New Museum Exhibit on Northeast Woodland Beadwork

Made of Thunder, Made of Glass II

Continuing Traditions in Northeastern Indian Beadwork

Rhonda Besaw, Abenaki Niio Perkins, Mohawk Char Francis - Penobscot Barbara Little Bear Delisle – Kahnawake Mohawk Yvonne Thomas - Kanhontonkwas (It opens the door) – Seneca, Snipe Clan Towanna Miller – Kahnawake Mohawk Naomi Smith, Chippewas Rosemary Rickard Hill, Tuscarora
Grant Wade Jonathan, Tuscarora Mary Annette Clause, Cayuga/Tuscarora, Bear Clan Dorothy (Dolly) Printup Winden Karen Ann Hoffman Dorene Rickard, Tuscarora, Beaver Clan Bryan Printup, Tuscarora, Beaver Clan Marlene Printup, Cayuga, Bear Clan Jacqueline Clause-Bazinet, Mohawk, Bear Clan

A long neglected and misunderstood area of American Indian art has been the beadwork produced by the first nations of the Northeast Woodlands. Although the interest and appreciation for this work has escalated in recent years, there are still many outside the Native community who are unfamiliar with the historical context and currents that contributed to the emergence of this type of Native American artistry. Beginning in the early 1800s, Native beadworkers created a new art form: delicate, intricately beaded hats, purses, and other fanciful objects, often called “whimsies,” that were made to be sold as souvenirs. This practice was not merely a response to the exotic needs of Victorian patrons as it also represented a stratagem of subsistence, cultural resistance and continuance. 

Historically, beadwork has been described as a kindred undertaking that was performed when family members gathered. As they worked in a communal setting, Native beadworkers thoughtfully wove stories into their designs, which told of what it meant to be Haudenosaunee (Iroquois) or Wabanaki.

In 2006, in an effort to raise public awareness, I produced the original Made of Thunder, Made of Glass: American Indian Beadwork of the Northeast exhibit which travelled to four museums. The exhibit featured both a world class collection of historical beadwork in conjunction with a series of contemporary paintings I produced of people from the Indian Nations who created the beadwork in the exhibit.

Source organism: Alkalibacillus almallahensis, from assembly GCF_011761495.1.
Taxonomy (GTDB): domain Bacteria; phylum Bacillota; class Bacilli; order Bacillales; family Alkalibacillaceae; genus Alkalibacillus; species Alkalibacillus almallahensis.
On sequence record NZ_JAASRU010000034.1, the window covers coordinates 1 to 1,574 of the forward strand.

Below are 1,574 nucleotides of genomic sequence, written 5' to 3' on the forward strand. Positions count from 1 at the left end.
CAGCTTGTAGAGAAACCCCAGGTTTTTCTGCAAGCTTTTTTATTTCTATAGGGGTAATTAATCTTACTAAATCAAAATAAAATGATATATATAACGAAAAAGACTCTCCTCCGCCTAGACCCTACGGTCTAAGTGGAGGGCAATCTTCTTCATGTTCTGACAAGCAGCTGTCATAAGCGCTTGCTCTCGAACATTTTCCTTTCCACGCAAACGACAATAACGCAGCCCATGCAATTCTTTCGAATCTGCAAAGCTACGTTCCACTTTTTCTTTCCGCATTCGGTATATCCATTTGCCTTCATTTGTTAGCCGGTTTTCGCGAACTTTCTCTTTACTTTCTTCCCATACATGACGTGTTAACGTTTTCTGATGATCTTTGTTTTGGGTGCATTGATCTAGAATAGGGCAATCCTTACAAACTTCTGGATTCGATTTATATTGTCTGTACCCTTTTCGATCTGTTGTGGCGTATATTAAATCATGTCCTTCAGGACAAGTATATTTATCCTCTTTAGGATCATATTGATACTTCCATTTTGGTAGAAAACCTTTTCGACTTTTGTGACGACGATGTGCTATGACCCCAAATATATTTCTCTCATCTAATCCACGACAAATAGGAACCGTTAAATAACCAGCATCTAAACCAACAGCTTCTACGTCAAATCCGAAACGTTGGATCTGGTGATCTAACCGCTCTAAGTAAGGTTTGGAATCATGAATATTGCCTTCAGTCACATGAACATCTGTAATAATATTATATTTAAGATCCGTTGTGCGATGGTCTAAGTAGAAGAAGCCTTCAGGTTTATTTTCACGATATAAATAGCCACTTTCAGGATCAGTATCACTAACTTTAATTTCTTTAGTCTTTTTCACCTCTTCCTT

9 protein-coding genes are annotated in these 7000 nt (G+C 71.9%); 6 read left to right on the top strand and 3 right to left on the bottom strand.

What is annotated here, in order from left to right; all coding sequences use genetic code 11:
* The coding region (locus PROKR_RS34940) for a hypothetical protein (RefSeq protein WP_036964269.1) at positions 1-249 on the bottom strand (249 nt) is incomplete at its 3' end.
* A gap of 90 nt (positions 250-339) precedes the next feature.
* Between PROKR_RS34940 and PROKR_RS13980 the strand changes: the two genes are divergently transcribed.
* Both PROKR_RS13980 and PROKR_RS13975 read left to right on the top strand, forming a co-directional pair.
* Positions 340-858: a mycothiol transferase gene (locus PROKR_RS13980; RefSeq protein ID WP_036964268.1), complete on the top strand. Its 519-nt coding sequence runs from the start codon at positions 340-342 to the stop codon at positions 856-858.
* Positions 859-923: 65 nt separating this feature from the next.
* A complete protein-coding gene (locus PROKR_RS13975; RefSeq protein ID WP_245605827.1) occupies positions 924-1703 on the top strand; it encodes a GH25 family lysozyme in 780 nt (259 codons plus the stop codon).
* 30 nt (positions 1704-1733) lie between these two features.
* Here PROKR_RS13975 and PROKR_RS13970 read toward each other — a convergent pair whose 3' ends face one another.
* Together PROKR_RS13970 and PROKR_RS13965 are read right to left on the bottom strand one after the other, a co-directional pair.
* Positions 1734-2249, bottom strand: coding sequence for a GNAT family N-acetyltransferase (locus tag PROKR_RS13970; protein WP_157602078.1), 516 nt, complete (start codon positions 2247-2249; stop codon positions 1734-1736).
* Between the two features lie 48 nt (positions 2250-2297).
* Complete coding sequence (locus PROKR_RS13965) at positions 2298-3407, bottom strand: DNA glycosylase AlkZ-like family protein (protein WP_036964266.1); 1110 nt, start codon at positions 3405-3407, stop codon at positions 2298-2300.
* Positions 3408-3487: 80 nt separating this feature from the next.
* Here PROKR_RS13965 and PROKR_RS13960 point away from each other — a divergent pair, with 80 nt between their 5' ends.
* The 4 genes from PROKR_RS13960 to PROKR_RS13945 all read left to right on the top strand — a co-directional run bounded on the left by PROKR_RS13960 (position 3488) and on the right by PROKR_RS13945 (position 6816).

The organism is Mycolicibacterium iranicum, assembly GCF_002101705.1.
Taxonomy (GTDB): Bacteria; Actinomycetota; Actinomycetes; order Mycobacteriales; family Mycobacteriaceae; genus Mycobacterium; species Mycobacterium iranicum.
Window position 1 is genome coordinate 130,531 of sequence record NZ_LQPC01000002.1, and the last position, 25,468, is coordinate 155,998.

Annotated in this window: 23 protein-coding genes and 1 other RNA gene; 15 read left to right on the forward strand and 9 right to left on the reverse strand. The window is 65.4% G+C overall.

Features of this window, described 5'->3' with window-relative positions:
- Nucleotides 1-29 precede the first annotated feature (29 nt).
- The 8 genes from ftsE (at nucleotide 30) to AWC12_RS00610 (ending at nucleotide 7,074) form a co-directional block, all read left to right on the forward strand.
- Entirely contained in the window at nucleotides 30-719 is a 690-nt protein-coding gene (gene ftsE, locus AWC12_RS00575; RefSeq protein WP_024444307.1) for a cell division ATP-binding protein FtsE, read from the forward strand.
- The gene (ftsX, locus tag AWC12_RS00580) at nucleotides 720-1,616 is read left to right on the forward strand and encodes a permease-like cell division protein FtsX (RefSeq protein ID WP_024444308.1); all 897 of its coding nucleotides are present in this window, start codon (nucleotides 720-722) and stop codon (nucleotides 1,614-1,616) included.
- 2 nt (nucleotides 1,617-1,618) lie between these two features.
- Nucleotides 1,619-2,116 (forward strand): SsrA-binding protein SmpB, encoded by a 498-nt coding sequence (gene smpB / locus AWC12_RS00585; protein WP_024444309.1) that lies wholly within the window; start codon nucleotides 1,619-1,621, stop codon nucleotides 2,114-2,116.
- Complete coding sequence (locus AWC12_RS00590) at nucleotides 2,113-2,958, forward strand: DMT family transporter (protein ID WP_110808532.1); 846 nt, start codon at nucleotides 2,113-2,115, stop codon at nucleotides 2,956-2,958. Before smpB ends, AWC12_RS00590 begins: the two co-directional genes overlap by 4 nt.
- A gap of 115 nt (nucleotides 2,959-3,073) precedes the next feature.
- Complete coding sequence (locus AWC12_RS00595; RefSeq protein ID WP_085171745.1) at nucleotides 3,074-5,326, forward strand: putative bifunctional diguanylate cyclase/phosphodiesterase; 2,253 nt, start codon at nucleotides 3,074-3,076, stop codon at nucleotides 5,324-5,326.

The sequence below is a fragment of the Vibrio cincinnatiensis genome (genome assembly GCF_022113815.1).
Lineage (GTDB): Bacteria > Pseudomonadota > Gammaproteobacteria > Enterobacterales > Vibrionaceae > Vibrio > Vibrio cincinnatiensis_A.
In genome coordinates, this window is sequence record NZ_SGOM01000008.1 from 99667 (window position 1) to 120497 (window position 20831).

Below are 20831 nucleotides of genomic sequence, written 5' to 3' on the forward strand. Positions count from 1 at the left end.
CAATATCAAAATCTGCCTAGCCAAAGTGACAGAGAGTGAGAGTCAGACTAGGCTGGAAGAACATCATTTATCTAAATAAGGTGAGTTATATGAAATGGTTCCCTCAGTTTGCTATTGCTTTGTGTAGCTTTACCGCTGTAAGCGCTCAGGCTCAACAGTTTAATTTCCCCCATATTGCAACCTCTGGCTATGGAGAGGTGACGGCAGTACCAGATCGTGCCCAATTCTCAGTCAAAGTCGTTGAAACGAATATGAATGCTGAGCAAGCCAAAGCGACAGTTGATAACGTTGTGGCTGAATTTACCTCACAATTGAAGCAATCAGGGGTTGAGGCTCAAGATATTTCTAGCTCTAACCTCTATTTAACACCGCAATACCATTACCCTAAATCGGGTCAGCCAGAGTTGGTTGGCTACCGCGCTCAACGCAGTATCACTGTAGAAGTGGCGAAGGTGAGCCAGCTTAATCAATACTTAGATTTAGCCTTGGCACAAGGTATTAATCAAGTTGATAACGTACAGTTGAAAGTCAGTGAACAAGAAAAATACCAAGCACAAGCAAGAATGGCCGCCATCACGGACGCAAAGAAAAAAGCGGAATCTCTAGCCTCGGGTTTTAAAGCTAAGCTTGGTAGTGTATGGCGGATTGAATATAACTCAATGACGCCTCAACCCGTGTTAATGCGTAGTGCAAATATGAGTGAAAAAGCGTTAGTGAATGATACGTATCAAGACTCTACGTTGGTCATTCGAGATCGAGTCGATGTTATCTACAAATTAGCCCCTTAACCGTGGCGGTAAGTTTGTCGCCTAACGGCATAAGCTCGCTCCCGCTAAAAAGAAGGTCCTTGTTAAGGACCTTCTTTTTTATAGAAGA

When the Made of Thunder exhibit came to an end in the summer of 2009, I began planning for a complementary exhibit – a series of portraits of present-day Native beadworkers to showcase them and their artistry. The creators of this work are today’s culture bearers of their respective Nations and the people best suited to tell their story.  It’s a Native perspective that adds to our understanding of the material and how the beadwork affects them as artists and as a community.  When I began this latest series of portraits it was to raise awareness about the continuing traditions in Northeast Woodland beadwork.  So I’m excited to announce that both Memorial Hall Museum and the Castellani Museum of Art will exhibit them in 2015 and 2016. The exhibit will feature a collection of antique bags, hats, moccasins and  “whimsies,” to create a zone where curiosity can expand and conversations be had about this area of American Indian art. One of the highlights of the new show will be a selection of contemporary beadwork from the artists whose portraits will be on exhibit. These artists are from the same Nations that created the antique pieces. The exhibit will be a fusion of fine art and fine Native craft and the project will underscore the harmony between the artists, nature, their inspiration and their artwork.

It’s important to know that many contemporary Northeast Woodland artists are not reviving or reintroducing an ancient art form; rather several communities are part of the vital continuance of an unbroken tradition. On the surface, these pieces are the canvas upon which artists display their technical skills and artistic vision.  But below the surface, the power inherent in a beautiful object is a central feature of life.  Beadwork continues to be a language through which artists express their deepest beliefs about the universe.  We may never know the full extent of the meanings contained in the historic pieces, but imbedded within the designs are stories of a people told in symbols and motifs that reflect a sacred relationship with the natural world.  Many of the old stories are lost now, but the beadwork survives and the traditions live on, testifying to the inventiveness and sense of beauty of an exceptional and laudable people.

As artists we have to take responsibility for cultural preservation and to promote and protect Native arts. It’s towards this end that the project is focused.

The exhibit will open on May 30, 2015 and run until November 1st at Memorial Hall Museum in Deerfield, Massachusetts and will travel to the Castellani Art Museum of Niagara University in Niagara Falls, New York from February 7 through June 26, 2016.

Click on any of the buttons to learn more about the individual artists in the exhibit.